FIERCE fighting in Kachin state adds to speculation that widespread civil war may not be far off in Burma. Three separate insurgencies and the potential for more to break out threaten the country’s internal and border security. Also at risk are the small gains in economic and social development in the country’s border regions that have been made since the beginning of the ceasefires two decades ago.
The spiral toward civil war began on election day on 7 November last year when troops from the Democratic Karen Buddhist Army (DKBA) revolted against joining the government’s Border Guard Force (BGF) plan. After briefly seizing two border towns, the group allied itself with the still insurgent Karen National Union (KNU) from which it split in 1994.
Government pressure against the 1st Brigade of the Shan State Army-North (SSA-N) resulted in skirmishes that progressed to an army offensive in early March. Opposed to joining the BGF, the 1st Brigade resumed guerrilla warfare and spread its operations from its central Shan state base area into northern Shan state. By 21 May it had joined forces with the insurgent Shan State Army-South (SSA-S) along the border with Thailand to become the Shan State Army (SSA).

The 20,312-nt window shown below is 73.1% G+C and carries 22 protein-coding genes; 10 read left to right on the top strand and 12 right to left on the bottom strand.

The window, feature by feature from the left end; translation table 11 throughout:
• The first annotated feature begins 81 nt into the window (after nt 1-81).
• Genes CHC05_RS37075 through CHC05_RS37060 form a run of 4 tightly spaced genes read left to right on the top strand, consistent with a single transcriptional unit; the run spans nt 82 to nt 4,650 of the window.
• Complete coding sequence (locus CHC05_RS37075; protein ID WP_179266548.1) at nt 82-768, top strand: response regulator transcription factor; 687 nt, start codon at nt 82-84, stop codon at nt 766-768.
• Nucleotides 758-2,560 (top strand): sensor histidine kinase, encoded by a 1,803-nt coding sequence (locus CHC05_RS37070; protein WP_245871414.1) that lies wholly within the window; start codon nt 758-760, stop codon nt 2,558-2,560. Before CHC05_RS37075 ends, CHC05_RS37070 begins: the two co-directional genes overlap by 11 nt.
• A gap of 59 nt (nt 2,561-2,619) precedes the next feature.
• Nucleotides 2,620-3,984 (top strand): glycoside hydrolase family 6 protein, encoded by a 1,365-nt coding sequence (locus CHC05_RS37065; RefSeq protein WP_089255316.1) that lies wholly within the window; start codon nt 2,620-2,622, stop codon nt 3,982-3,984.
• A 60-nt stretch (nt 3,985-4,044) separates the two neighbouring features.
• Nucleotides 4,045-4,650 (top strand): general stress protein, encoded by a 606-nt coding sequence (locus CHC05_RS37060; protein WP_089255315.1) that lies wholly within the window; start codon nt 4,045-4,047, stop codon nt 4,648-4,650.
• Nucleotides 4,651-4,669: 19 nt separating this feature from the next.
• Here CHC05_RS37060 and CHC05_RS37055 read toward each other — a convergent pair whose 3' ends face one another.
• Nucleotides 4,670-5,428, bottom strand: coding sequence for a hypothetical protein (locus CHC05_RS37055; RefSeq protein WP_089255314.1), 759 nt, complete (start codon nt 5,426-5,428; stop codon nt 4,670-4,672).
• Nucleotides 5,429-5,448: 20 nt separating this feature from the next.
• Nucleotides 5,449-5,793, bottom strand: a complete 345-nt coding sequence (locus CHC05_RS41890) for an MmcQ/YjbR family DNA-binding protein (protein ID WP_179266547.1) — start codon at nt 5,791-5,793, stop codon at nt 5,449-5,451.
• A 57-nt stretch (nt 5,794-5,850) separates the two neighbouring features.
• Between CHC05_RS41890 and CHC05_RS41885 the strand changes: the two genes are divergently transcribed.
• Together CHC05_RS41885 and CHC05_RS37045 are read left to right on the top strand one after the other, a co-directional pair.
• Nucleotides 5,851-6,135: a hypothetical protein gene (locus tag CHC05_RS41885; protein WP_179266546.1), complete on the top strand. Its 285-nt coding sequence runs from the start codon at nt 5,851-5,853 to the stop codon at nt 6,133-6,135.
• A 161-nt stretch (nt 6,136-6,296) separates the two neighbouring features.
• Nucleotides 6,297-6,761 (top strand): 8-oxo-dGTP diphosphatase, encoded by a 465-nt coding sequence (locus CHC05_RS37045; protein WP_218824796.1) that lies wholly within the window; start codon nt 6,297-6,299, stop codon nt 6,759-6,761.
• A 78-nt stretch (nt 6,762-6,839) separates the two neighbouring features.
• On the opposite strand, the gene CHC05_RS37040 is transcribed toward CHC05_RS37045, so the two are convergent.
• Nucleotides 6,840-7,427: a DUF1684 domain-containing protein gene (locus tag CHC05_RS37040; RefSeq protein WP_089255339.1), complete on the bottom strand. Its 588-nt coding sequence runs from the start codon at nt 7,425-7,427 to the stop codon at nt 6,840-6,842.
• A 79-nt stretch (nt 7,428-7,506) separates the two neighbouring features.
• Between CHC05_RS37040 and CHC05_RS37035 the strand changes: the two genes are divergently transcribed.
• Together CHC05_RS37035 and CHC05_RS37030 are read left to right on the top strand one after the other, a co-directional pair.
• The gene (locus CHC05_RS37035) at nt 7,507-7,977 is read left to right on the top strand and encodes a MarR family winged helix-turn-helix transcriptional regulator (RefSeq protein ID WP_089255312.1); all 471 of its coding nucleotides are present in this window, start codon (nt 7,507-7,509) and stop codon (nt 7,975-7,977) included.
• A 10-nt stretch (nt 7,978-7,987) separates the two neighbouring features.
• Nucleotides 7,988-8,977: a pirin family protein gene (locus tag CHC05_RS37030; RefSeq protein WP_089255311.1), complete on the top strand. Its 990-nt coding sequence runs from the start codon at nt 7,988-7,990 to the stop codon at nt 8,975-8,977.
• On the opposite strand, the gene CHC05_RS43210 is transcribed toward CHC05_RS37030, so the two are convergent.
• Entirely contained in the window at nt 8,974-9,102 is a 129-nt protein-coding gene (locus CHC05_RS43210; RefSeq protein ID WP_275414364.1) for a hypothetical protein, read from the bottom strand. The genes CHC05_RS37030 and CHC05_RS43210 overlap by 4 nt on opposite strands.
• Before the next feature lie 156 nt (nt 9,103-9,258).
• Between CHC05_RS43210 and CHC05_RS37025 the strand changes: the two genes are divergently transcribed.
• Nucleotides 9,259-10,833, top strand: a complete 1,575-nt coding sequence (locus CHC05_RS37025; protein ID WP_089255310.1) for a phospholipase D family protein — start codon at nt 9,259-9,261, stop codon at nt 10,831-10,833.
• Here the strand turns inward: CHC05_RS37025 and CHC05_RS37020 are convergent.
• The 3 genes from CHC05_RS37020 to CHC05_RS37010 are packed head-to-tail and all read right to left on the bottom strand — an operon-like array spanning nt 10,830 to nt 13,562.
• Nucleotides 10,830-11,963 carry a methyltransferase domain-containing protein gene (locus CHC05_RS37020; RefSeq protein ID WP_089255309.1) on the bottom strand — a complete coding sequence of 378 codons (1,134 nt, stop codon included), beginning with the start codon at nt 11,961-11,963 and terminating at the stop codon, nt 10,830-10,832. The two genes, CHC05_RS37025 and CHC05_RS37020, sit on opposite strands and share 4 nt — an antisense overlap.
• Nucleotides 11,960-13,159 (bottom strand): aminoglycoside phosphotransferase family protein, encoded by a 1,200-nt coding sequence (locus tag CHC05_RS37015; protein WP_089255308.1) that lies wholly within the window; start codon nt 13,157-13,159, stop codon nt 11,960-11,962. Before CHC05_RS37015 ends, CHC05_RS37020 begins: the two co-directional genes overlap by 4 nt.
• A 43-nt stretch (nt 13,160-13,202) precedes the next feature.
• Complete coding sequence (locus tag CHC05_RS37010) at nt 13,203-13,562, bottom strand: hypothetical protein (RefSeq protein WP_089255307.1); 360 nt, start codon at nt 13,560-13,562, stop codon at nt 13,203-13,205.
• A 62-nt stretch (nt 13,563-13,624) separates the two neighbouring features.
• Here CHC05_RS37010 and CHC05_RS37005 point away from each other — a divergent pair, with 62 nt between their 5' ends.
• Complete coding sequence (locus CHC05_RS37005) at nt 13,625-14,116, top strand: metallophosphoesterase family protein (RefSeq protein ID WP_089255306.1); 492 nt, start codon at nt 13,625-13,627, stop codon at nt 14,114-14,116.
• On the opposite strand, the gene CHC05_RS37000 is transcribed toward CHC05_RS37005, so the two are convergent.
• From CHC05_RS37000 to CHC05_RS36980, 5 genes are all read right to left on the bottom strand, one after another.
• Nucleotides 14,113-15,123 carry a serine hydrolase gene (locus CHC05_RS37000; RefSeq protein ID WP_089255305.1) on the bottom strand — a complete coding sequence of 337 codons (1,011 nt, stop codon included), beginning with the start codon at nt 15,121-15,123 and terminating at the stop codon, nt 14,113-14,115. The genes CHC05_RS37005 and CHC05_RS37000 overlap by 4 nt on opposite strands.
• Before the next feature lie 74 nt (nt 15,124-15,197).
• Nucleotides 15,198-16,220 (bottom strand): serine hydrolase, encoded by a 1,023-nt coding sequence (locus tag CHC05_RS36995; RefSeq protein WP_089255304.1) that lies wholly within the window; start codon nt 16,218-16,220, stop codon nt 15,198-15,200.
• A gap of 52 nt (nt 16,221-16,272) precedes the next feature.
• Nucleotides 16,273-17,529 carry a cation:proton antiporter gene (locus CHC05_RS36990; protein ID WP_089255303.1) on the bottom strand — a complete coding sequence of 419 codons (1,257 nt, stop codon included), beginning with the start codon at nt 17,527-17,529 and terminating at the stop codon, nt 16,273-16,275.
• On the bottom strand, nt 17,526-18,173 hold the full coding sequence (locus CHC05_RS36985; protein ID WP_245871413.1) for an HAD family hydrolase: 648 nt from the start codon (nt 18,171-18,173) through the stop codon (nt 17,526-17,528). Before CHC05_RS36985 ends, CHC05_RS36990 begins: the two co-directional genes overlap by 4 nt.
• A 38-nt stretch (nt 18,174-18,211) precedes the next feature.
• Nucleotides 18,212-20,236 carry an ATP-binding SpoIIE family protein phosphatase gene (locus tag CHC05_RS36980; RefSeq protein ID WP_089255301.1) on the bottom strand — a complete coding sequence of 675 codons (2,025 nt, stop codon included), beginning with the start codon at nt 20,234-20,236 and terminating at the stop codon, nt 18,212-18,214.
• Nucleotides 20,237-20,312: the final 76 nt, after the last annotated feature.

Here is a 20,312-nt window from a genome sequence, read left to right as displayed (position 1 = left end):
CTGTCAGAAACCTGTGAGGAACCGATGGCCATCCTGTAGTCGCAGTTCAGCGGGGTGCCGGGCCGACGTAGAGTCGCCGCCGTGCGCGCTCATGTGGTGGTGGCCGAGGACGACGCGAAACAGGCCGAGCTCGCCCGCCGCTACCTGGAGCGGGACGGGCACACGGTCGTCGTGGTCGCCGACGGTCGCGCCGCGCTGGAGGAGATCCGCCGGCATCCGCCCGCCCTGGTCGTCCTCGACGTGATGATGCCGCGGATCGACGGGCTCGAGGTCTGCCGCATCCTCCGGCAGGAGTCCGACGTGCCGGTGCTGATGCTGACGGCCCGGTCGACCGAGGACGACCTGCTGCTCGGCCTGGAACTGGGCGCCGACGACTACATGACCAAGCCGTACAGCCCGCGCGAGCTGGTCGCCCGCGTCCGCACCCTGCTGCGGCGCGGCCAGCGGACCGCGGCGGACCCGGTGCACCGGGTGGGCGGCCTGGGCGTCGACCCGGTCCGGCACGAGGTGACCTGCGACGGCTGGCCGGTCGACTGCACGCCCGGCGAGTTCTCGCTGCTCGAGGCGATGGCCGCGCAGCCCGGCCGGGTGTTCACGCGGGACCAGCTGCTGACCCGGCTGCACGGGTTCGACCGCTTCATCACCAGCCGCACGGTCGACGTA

The largest fighting to date began on 9 June when army moves into territory of the Kachin Independence Army (KIA) were resisted with force. Much of the hostilities are centered around the sites of two hydropower dams being built by the China Datang Corporation on the Taping River, leading some analysts to speculate the army’s aims are to secure the dam sites, perhaps with tacit Chinese approval. However limited the army’s aims may or may not be, KIA units to the west and south of the fighting have taken steps to prevent army reinforcements and resupply, moves that threaten to spread the conflict to other areas. Read full story at Democratic voice of Burma